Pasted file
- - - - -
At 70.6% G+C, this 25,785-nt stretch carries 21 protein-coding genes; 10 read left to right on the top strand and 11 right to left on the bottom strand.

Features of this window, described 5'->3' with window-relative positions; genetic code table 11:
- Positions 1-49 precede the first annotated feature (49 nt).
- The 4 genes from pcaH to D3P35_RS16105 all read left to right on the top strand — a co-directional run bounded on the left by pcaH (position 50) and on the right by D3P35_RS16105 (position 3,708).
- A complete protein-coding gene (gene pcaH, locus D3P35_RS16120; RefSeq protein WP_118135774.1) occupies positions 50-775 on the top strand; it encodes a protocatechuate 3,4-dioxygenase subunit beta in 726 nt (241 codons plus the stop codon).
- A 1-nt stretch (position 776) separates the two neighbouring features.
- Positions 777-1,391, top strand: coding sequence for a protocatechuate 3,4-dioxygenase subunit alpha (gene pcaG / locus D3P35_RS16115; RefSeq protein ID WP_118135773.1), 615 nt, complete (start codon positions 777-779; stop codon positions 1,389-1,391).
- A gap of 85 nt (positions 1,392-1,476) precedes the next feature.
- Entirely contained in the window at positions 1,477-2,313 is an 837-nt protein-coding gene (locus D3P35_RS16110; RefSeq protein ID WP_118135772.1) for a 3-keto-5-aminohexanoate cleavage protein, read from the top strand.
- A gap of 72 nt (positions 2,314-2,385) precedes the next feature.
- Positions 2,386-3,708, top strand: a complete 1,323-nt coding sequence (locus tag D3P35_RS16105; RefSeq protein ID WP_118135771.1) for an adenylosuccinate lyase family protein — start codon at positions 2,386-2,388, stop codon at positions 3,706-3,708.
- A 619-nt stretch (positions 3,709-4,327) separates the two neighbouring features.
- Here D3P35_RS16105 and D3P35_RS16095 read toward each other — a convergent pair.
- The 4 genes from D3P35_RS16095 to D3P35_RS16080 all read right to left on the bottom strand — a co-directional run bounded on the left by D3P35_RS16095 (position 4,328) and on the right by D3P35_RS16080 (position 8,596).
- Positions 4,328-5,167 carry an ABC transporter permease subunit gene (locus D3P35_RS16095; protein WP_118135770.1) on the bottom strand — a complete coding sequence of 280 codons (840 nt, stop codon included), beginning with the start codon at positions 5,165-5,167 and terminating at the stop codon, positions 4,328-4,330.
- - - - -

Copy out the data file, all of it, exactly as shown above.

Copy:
At 70.6% G+C, this 25,785-nt stretch carries 21 protein-coding genes; 10 read left to right on the top strand and 11 right to left on the bottom strand.

Features of this window, described 5'->3' with window-relative positions; genetic code table 11:
- Positions 1-49 precede the first annotated feature (49 nt).
- The 4 genes from pcaH to D3P35_RS16105 all read left to right on the top strand — a co-directional run bounded on the left by pcaH (position 50) and on the right by D3P35_RS16105 (position 3,708).
- A complete protein-coding gene (gene pcaH, locus D3P35_RS16120; RefSeq protein WP_118135774.1) occupies positions 50-775 on the top strand; it encodes a protocatechuate 3,4-dioxygenase subunit beta in 726 nt (241 codons plus the stop codon).
- A 1-nt stretch (position 776) separates the two neighbouring features.
- Positions 777-1,391, top strand: coding sequence for a protocatechuate 3,4-dioxygenase subunit alpha (gene pcaG / locus D3P35_RS16115; RefSeq protein ID WP_118135773.1), 615 nt, complete (start codon positions 777-779; stop codon positions 1,389-1,391).
- A gap of 85 nt (positions 1,392-1,476) precedes the next feature.
- Entirely contained in the window at positions 1,477-2,313 is an 837-nt protein-coding gene (locus D3P35_RS16110; RefSeq protein ID WP_118135772.1) for a 3-keto-5-aminohexanoate cleavage protein, read from the top strand.
- A gap of 72 nt (positions 2,314-2,385) precedes the next feature.
- Positions 2,386-3,708, top strand: a complete 1,323-nt coding sequence (locus tag D3P35_RS16105; RefSeq protein ID WP_118135771.1) for an adenylosuccinate lyase family protein — start codon at positions 2,386-2,388, stop codon at positions 3,706-3,708.
- A 619-nt stretch (positions 3,709-4,327) separates the two neighbouring features.
- Here D3P35_RS16105 and D3P35_RS16095 read toward each other — a convergent pair.
- The 4 genes from D3P35_RS16095 to D3P35_RS16080 all read right to left on the bottom strand — a co-directional run bounded on the left by D3P35_RS16095 (position 4,328) and on the right by D3P35_RS16080 (position 8,596).
- Positions 4,328-5,167 carry an ABC transporter permease subunit gene (locus D3P35_RS16095; protein WP_118135770.1) on the bottom strand — a complete coding sequence of 280 codons (840 nt, stop codon included), beginning with the start codon at positions 5,165-5,167 and terminating at the stop codon, positions 4,328-4,330.